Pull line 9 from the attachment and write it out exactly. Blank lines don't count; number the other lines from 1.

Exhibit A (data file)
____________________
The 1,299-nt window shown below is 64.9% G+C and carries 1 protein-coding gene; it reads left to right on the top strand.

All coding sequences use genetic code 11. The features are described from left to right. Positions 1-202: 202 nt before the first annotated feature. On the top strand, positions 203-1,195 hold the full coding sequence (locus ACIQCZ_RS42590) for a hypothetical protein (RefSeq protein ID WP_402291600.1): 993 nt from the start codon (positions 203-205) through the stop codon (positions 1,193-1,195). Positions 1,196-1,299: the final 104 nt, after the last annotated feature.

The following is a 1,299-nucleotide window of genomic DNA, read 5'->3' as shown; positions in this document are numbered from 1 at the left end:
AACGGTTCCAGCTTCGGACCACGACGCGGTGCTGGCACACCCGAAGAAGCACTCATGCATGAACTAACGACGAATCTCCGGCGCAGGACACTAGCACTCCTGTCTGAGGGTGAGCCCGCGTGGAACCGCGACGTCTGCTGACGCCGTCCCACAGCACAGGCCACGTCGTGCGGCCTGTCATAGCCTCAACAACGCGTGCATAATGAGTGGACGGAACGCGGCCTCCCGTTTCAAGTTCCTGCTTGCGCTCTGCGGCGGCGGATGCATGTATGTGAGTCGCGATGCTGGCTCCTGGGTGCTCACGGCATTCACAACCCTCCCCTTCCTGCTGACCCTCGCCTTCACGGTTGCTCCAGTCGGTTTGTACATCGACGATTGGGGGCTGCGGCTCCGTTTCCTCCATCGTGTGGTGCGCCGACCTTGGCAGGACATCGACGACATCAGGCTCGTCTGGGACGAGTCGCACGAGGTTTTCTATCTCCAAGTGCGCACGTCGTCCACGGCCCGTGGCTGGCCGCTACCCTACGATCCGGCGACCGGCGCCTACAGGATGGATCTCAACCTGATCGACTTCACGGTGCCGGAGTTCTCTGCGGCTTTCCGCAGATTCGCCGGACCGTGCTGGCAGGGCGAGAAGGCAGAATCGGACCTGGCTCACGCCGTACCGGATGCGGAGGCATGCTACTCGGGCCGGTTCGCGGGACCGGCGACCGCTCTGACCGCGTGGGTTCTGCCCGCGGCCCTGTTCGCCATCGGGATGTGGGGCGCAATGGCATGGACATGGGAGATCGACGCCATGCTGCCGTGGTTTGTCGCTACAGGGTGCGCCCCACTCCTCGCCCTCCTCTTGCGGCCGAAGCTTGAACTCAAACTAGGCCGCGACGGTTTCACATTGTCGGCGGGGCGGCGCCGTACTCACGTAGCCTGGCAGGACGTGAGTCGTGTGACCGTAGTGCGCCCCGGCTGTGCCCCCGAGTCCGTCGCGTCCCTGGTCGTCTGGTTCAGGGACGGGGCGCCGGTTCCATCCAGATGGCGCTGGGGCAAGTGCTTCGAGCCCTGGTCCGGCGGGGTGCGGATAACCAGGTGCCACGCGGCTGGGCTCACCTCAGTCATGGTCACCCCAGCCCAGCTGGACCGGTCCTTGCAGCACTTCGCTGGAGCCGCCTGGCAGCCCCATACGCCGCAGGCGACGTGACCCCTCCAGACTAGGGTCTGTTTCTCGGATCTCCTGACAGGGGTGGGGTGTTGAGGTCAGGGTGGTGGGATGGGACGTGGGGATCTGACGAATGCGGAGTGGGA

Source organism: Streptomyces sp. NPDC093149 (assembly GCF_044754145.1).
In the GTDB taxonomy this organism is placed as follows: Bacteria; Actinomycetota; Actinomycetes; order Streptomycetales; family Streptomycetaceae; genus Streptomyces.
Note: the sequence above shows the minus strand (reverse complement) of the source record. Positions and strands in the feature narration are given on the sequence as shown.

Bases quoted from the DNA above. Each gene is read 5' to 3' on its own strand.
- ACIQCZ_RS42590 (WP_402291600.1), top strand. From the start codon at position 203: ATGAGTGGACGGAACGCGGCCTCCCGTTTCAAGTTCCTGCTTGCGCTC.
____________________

- ACIQCZ_RS42590 (WP_402291600.1), top strand. From the start codon at position 203: ATGAGTGGACGGAACGCGGCCTCCCGTTTCAAGTTCCTGCTTGCGCTC.